Edit Paths Like a Pro in Adobe® Illustrator®
Okay, so we've kinda talked a little bit about working with selections. I now wanna get into editing paths. There's a lot to talk about with editing paths, and we're gonna hit a few things here that are just kinda the big things that you need to know, that make it a little bit easier. So what I'd like to do is we're gonna go up to an art board up top. So, you can use the hand tool if you want to, and you can scroll up a bit here to this art board. It actually has this funky half shape on it. Now, what I'm doing right now, we're doing a little bit more furthering technique, let's say that. So, I'm hoping that we're kinda getting used to trying to zoom, fit our boards in window, doing things like that. It just takes practice, but you can get that. I've got a path here, and what I'd like to do is I'd like to start editing, okay? And we're gonna get to drawing, we're gonna draw a little bit more with the pen tool, but what I wanna do is I wanna go in and do this. If we want to, let's say I...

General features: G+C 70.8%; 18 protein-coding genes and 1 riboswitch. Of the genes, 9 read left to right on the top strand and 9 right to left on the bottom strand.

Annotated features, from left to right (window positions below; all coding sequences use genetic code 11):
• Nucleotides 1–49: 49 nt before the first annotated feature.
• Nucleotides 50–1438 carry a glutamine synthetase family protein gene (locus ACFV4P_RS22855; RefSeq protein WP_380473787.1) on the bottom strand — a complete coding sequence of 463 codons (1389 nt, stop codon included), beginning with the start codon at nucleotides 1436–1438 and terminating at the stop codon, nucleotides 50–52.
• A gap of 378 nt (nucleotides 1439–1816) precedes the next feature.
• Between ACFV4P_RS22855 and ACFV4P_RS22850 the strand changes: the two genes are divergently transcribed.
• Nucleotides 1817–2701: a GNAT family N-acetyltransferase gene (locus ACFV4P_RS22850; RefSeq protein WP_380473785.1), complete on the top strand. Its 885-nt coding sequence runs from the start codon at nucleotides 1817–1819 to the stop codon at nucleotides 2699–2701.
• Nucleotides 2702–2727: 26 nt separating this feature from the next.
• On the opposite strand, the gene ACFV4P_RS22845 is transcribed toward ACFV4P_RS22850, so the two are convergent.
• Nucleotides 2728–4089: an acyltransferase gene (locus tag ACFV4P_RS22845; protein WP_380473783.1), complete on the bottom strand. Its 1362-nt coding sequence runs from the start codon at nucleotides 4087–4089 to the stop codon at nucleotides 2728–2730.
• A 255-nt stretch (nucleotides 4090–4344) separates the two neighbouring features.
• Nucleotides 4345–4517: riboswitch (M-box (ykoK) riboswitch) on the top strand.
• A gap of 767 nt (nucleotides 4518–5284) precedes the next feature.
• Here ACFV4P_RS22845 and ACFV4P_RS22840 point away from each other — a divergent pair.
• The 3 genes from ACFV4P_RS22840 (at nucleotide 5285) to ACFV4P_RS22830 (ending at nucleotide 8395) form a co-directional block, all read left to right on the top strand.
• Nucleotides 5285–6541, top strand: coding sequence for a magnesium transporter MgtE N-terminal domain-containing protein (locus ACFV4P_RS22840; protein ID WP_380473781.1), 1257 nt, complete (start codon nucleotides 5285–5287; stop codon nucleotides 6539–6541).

've got this curve right here and I'd like to make it a little curvier, okay? I don't know if that's actually a word. We could dive in with drawing tools and do different things, but when you're going to edit paths, one of the tools I use a lot is the direct selection tool. So why don't you come over here to the direct selection tool and go ahead and select that, and come out to the path. Now, like I said before, if we're gonna edit a path, a lot of times, let me zoom in so you can see this a little bit easier here. We're gonna wanna select anchor points, because all of these paths are made with anchor points and paths, right? And we're gonna wanna select the actual path between out there and do different things. To me, one of the easiest ways to edit a path visually, make it more curved, less curved, on a curved path, come up to this top path here and just sneak up to it, okay? Sneak up on it and you're gonna see a little black box, so just click, and you're gonna select the path itself. What I thought was kinda weird about this is do you all see the direction handle coming down, the line? Now, there are more direction handles out here because there's a lot more curves in this thing, okay? By default, when you click on a path, the anchor points on both sides will show the direction handles, but they won't show any more that are on the path. If you'll take a look up here in the control panel, you're gonna see there's a lot of commands that we should be using when we edit paths, and one of the ones I use all the time here is show handles for multiple anchor points. It's this teeny little button right there, okay? Why don't you go ahead and click on that one? Now, when we start to edit paths, if I click on, why don't you come up to one of the anchor points, like let's say that one right there in the corner, and go ahead and click on that. You can tell you're gonna click on it 'cause it gets bigger, right? Look what it's gonna do here. It's gonna start to show me a lot more direction handles out here. By default, Illustrator focuses on the anchor point you're on, basically, but by turning that on, we can see more. That way, if you're visually trying to go in and adjust the handles on this thing, you can do more, you can actually get more. Now, we can, if I want to, like I said, go in and adjust this. One easy way to adjust a path is if you select it with the direct selection tool. Come up to the curve of the path, okay? Now, this really isn't gonna work on a straight line, for instance, okay? But if you come up to a curve of a path, something that's newer in Illustrator in the past few versions, if your cursor changes to this weird thing with a curvy U thing, I don't even know what that's called, that thing, you can now just click and drag, okay? Now, we could kinda do this before, but now what's even better is it's not constrained. So, a while back, when we could do this, it would actually only make it so it was almost like holding the shift key down. Each would move the same way, okay? Now you can kinda just do whatever you wanna do here, which is pretty cool. So, this is a good way, if you're just, instead of battling the direction handles, these guys here that we can also go in and I can select these and start to work with them. Instead of battling those, you can just click and drag and kinda reshape, okay? It can make it so much easier. Now, the other thing we can do with this, as far as editing is concerned, we can throw the shift key in with this if we want to. And this, you guys, this is actually really important, because what if I have this curve and I decide all I wanna do is I wanna take the entire curve, and instead of, like, messing with it, transforming it up and down, I just wanna make it a little bit bigger or a little bit smaller. Hold the shift key down and you can click and drag the path. So, hold the shift key down, click and drag the path. There we go, can you guys see that happening? And it's gonna constrain it. So, it's gonna keep it so it's pretty much constrained and will only move left, or right, or whatever direction you're actually moving in. So, it's kinda interesting there. Now, the one thing you need to do is you need to let go of the key, or sorry, let go of the mouse and then let go of the key when you do that. You guys may find you need to hold the, the shift key should work. Is it working for you guys? Okay, it gets a little touchy. Sometimes you actually need to go in, and you can start moving and hold the shift key down as you move as well. So, you can start moving it first, then hold the shift key down. There's a couple ways to kinda get that to work. So, it's kind of interesting. There's a lot of ways to be able to change these handles. Now, as we draw as well, we're gonna be able to do that. So, I'm gonna show you, with the pen tool, we can do this too, but this is a good way to be able to do quick, easy edits. All right, now another thing that we can do here, and I'm totally messing up the path, that's fine, is we can go out and we can start to actually edit these points a little differently. If you come to a shape that somebody drew or you drew, for instance, why don't you come up to this point right here? And go ahead and click on that anchor point. Once again, if you want to, you can come up to it, you're gonna see that it's really subtle, but these boxes do get bigger, you can see it. A lot of times, I'll just click and drag across to select an anchor point. I don't wanna have to sit there and focus right on the point, so you can get that. Now, of course, with the direct selection tool, we can actually move these around if I want to. I can click and drag and kind of, you know, do some different things with this. If we decide that we wanna edit this point and do something different with it. For instance, right now it's actually what's called a corner point, okay? What I'd like to do is I would like to convert it to what's called a smooth point. Let me do this real quick. I'm gonna open something up and just show you something I've got. I wanted to point this because ths hopefully will make sense and help out understanding if you're trying to get a little further in here. A corner point in Illustrator is actually a point that usually doesn't have any of those direction handles flying out of there. It can, but it usually doesn't, and it's kind of a corner, okay? A smooth point is going to have these little direction handles, which are kinda like magnets attracting the path. And a smooth point's, like I said, just kinda be a little bit smoother. Now, a path altogether. Let me show you this. A path all together, we actually have, and you're gonna go through these terms. We have the anchor points, which we've been talking about a little bit here, you can see them out there. We also have the path. Now, I've been calling this a path the entire time. Technically, this I actually a settlement, that's the technical name for it, if you will, or one of those. So, a segment is between two anchor points, it's something we can control. We actually have the entire direction handle right here, which is kinda like that little magnet we were working with, and we have the end of the direction handle right here, they call it the direction point, and we have this guy right here is called the direction line. Who cares? You don't need to know that. All right, I just figured I'd throw it out there. So, when were' dealilng with paths. The idea here is that we've gotta go in and we've gotta try and work with these a little bit. So, let me close this up. All right, so if we have a point selected, rather, if you came up to the control panel right up here, we have a couple things we can work with that are super important with editing paths. You'll see right here you have to selections here. We have convert point to corner and convert point to smooth. Now, there are a lot of ways to do this stuff, okay? As you're drawing, you can do this. While you're editing or finish drawing, you can do this as well. Why don't you come up here and do this. Choose convert select an anchor to corner, click on that little button right there, and you guys can take a look at it. It's not gonna change because technically it is a corner point, okay? Why don't you go ahead and choose convert to smooth, the next one over? And you can see what it does, right? So this is a way for us, if we decide, hey, I don't need that to be this, I don't need it to be a little smoother, I wanna do something with it, you can then go out there, if you take a look, because it's smooth out there, I can start to edit each one of these little direction lines, these direction handles independently. You can see right there, okay? So, we've got some options for working with the path itself. That's one of the easier ways to be built to convert. There are tools I'm gonna show you in just a few minutes here that allow us to convert, but that's pretty simple.